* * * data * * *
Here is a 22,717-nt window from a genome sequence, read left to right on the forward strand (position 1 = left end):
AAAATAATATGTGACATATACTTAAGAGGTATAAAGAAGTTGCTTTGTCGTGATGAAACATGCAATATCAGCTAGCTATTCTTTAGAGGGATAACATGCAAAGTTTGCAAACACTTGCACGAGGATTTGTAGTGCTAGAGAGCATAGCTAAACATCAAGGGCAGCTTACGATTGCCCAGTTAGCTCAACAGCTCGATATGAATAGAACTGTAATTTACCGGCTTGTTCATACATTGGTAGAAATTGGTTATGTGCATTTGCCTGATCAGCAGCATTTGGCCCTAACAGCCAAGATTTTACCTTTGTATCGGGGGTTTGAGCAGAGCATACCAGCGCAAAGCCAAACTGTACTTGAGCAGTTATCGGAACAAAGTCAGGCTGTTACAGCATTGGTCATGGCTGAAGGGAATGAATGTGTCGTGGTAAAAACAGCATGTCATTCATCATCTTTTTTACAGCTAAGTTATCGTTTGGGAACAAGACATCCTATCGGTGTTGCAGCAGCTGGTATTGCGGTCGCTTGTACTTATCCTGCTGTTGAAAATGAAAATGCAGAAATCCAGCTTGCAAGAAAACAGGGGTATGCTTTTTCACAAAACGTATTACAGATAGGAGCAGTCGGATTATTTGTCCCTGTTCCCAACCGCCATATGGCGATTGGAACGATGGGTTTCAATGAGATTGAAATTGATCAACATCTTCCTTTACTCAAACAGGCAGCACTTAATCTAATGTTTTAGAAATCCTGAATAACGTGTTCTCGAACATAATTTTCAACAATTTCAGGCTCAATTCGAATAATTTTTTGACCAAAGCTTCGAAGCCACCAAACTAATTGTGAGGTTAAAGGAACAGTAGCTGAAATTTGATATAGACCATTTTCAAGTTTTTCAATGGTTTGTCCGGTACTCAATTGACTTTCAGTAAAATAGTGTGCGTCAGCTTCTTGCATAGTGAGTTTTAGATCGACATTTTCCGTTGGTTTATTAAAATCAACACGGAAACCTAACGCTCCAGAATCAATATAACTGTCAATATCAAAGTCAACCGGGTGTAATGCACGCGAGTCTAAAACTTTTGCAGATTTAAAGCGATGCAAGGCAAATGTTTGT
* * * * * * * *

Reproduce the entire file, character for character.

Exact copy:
Here is a 22,717-nt window from a genome sequence, read left to right on the forward strand (position 1 = left end):
AAAATAATATGTGACATATACTTAAGAGGTATAAAGAAGTTGCTTTGTCGTGATGAAACATGCAATATCAGCTAGCTATTCTTTAGAGGGATAACATGCAAAGTTTGCAAACACTTGCACGAGGATTTGTAGTGCTAGAGAGCATAGCTAAACATCAAGGGCAGCTTACGATTGCCCAGTTAGCTCAACAGCTCGATATGAATAGAACTGTAATTTACCGGCTTGTTCATACATTGGTAGAAATTGGTTATGTGCATTTGCCTGATCAGCAGCATTTGGCCCTAACAGCCAAGATTTTACCTTTGTATCGGGGGTTTGAGCAGAGCATACCAGCGCAAAGCCAAACTGTACTTGAGCAGTTATCGGAACAAAGTCAGGCTGTTACAGCATTGGTCATGGCTGAAGGGAATGAATGTGTCGTGGTAAAAACAGCATGTCATTCATCATCTTTTTTACAGCTAAGTTATCGTTTGGGAACAAGACATCCTATCGGTGTTGCAGCAGCTGGTATTGCGGTCGCTTGTACTTATCCTGCTGTTGAAAATGAAAATGCAGAAATCCAGCTTGCAAGAAAACAGGGGTATGCTTTTTCACAAAACGTATTACAGATAGGAGCAGTCGGATTATTTGTCCCTGTTCCCAACCGCCATATGGCGATTGGAACGATGGGTTTCAATGAGATTGAAATTGATCAACATCTTCCTTTACTCAAACAGGCAGCACTTAATCTAATGTTTTAGAAATCCTGAATAACGTGTTCTCGAACATAATTTTCAACAATTTCAGGCTCAATTCGAATAATTTTTTGACCAAAGCTTCGAAGCCACCAAACTAATTGTGAGGTTAAAGGAACAGTAGCTGAAATTTGATATAGACCATTTTCAAGTTTTTCAATGGTTTGTCCGGTACTCAATTGACTTTCAGTAAAATAGTGTGCGTCAGCTTCTTGCATAGTGAGTTTTAGATCGACATTTTCCGTTGGTTTATTAAAATCAACACGGAAACCTAACGCTCCAGAATCAATATAACTGTCAATATCAAAGTCAACCGGGTGTAATGCACGCGAGTCTAAAACTTTTGCAGATTTAAAGCGATGCAAGGCAAATGTTTGT